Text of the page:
Now: How about the relationship between libertarianism and the Alt-Right and my reasons for inviting leading representatives of the Alt-Right to meetings with libertarians? Libertarians are united by the irrefutable theoretical core beliefs mentioned at the outset. They are clear about the goal that they want to achieve. But the libertarian doctrine does not imply much if anything concerning these questions: First, how to maintain a libertarian order once achieved. And second, how to attain a libertarian order from a non-libertarian starting point, which requires a) that one must correctly describe this starting point and b) correctly identify the obstacles posed in the way of one’s libertarian ends by this very starting point. To answer these questions, in addition to theory, you also need some knowledge of human psychology and sociology or at least a modicum of common sense. Yet many libertarians and fake libertarians are plain ignorant of human psychology and sociology or even devoid of any common sense. They blindly accept, against all empirical evidence, an egalitarian, blank-slate view of human nature, of all people and all societies and cultures being essentially equal and interchangeable.

While much of contemporary libertarianism can be characterized, then, as theory and theorists without psychology and sociology, much or even most of the Alt-Right can be described, in contrast, as psychology and sociology without theory. Alt-Righters are not united by a commonly held theory, and there exists nothing even faintly resembling a canonical text defining its meaning. Rather, the Alt-Right is essentially united in its description of the contemporary world, and in particular the US and the so-called Western World, and the identification and diagnosis of its social pathologies. In fact, it has been correctly noted that the Alt-Right is far more united by what it is against than what it is for. It is against, and indeed it hates with a passion, the elites in control of the State, the MSM and academia. Why? Because they all promote social degeneracy and pathology. Thus, they promote, and the Alt-Right vigorously opposes, egalitarianism, affirmative action (aka “non-discrimination”), multiculturalism, and “free” mass immigration as a means of bringing multiculturalism about. As well, the Alt-Right loathes everything smacking of cultural Marxism or Gramsciism and all “political correctness” and, strategically wise, it shrugs off, without any apology whatsoever, all accusations of being racist, sexist, elitist, supremacist, homophobe, xenophobe, etc., etc. And the Alt-Right also laughs off as hopelessly naïve the programmatic motto of so-called libertarians such as the Students for Liberty (which I have termed the “Stupids for Liberty” and my young German friend Andre Lichtschlag as “Liberallala-Libertarians”) of “Peace, Love, and Liberty,” appropriately translated into German by Lichtschlag as “Friede, Freude, Eierkuchen.” In stark contrast to this, Alt-Righters insist that life is also about strife, hate, struggle and fight, not just between individuals but also among various groups of people acting in concert. “Millennial Woes” (Colin Robertson) has thus aptly summarized the Alt-Right: “Equality is bullshit. Hierarchy is essential. The races are different. The sexes are different. Morality matters and degeneracy is real. All cultures are not equal and we are not obligated to think they are. Man is a fallen creature and there is more to life than hollow materialism. Finally, the white race matters, and civilization is precious. This is the Alt-Right.”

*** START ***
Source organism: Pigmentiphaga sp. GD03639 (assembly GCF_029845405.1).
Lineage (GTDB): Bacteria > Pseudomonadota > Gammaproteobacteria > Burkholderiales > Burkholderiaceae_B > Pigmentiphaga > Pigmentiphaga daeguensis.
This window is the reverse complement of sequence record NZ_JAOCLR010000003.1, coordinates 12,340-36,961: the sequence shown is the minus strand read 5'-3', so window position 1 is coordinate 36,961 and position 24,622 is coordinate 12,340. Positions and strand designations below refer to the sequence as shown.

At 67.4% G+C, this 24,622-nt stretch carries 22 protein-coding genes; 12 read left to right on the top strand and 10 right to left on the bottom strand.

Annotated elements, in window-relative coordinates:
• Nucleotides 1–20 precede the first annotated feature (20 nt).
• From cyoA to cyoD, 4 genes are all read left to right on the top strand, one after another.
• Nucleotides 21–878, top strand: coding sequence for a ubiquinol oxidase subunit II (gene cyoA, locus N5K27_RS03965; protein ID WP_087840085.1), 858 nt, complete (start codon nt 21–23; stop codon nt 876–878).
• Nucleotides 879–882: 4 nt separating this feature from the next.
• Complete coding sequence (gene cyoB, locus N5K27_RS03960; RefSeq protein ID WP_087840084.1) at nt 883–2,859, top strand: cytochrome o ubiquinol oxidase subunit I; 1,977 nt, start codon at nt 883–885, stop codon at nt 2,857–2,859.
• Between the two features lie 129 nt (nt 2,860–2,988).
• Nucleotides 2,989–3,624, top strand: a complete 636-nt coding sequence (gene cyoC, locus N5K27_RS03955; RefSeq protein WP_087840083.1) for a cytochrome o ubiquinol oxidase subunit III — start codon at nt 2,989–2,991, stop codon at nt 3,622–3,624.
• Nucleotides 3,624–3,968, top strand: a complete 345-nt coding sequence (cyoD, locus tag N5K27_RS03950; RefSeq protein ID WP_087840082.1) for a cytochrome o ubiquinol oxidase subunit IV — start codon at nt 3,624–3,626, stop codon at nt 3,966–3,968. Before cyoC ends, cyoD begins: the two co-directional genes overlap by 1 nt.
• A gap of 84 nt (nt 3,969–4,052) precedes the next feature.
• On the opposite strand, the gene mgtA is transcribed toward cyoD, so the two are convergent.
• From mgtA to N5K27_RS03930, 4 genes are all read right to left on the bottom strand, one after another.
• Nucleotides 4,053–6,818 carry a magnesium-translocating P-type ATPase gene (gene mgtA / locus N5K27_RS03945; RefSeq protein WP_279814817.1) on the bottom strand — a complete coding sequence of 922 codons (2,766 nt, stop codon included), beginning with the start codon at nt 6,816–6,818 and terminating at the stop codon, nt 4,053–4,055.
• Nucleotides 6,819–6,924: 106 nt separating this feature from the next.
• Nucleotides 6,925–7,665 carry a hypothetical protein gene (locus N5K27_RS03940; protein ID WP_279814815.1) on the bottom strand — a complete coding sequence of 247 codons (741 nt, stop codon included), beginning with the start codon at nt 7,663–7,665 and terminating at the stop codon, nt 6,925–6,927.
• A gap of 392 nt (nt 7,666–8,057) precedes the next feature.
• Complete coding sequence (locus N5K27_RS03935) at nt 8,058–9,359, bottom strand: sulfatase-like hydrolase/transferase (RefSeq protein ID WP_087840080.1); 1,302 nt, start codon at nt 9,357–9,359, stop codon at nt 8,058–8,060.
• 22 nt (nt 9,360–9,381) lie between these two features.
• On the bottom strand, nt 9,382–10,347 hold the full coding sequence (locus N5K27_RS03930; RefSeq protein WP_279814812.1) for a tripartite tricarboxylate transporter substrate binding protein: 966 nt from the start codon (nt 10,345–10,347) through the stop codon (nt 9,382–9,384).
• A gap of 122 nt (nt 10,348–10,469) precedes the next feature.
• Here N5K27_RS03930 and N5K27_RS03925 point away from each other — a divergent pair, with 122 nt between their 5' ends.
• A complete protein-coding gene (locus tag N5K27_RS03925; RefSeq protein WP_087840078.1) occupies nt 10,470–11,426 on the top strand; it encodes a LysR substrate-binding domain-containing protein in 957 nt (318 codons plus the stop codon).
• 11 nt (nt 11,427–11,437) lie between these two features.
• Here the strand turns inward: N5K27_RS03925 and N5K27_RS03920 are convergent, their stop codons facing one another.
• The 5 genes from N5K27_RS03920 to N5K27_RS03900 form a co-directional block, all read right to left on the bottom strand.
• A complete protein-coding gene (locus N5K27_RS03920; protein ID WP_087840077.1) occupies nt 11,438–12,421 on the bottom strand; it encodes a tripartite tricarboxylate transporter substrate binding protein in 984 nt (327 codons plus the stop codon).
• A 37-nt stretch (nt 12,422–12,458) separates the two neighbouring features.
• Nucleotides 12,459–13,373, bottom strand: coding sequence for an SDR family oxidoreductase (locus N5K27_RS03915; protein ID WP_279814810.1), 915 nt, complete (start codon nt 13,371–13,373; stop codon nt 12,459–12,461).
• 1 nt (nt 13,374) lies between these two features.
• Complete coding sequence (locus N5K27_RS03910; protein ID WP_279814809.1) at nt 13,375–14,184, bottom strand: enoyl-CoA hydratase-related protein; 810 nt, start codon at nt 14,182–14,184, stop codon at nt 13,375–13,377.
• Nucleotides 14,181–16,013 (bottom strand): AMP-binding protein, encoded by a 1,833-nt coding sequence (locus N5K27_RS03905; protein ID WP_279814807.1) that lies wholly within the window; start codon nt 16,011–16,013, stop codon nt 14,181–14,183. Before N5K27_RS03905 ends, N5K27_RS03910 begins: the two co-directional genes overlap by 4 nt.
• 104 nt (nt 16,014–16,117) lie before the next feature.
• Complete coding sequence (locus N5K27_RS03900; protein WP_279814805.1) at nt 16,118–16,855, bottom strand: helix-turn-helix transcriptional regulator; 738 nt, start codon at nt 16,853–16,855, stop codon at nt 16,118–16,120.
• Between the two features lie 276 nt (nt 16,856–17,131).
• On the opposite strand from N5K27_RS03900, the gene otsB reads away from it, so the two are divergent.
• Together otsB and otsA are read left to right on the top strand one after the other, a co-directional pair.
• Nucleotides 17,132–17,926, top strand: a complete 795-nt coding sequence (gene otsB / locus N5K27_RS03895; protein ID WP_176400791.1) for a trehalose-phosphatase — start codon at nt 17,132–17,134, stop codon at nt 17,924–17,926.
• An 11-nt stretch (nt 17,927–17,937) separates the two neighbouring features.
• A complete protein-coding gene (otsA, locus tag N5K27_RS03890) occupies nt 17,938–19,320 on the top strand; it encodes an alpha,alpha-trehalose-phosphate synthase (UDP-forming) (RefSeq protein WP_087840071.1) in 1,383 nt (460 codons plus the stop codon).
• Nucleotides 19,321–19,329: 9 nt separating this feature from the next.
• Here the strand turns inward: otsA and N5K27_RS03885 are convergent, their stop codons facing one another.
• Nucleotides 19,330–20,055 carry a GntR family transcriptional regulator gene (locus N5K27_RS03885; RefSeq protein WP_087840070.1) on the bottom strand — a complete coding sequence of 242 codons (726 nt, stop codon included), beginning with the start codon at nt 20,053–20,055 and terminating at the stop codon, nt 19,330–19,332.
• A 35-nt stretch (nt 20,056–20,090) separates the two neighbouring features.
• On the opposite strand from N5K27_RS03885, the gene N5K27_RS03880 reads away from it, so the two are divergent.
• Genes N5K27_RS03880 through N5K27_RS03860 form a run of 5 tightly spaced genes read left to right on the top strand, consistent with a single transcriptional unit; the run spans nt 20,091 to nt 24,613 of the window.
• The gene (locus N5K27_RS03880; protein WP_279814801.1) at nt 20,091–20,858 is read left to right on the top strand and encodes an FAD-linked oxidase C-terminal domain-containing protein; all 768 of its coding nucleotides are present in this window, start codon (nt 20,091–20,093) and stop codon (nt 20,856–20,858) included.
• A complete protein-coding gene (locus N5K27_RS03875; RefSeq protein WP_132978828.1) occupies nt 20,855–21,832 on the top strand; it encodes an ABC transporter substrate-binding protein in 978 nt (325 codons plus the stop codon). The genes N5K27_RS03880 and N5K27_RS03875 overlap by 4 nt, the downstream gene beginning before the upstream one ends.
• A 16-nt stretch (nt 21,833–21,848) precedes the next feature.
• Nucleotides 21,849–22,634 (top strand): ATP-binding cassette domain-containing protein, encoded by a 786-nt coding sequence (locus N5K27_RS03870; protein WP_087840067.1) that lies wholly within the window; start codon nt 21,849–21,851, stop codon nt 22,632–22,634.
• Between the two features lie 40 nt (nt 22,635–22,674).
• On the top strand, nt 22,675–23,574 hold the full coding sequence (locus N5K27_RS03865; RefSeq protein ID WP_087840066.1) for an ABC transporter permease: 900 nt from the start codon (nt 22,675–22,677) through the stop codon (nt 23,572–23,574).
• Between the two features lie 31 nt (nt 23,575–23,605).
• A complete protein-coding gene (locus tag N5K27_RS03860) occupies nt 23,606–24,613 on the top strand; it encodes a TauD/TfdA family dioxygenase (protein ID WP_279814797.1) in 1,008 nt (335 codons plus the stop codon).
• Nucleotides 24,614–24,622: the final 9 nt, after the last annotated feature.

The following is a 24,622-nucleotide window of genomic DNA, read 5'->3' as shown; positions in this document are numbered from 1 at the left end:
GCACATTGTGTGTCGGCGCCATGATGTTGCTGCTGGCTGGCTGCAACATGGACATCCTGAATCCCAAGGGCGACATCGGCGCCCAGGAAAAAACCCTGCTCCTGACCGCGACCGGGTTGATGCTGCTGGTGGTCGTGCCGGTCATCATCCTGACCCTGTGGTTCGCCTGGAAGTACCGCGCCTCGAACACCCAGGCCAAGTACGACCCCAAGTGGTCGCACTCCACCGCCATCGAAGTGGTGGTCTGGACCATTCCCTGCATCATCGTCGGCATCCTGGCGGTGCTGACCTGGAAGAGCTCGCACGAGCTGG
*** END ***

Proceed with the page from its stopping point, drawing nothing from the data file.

Absent any unifying theory, however, there is far less agreement among the Alt-Right about the goal that it ultimately wants to achieve. Many of its leading lights have distinctly libertarian leanings, most notably those that have come here (which, of course, was the reason for having invited them here), even if they are not 100%-ers and would not identify themselves as such. All Alt-Righters that have appeared here, for instance, have been familiar with Rothbard and his work, all the while the most recent presidential candidate of the Libertarian Party had never even heard of Rothbard’s name, and all of them, to the best of my knowledge, were outspoken supporters of Ron Paul during his primary campaign for the Republican Party’s nomination as presidential candidate, all the while many self-proclaimed libertarians attacked and tried to vilify Ron Paul for his supposedly (you already know what’s coming by now) “racist” views.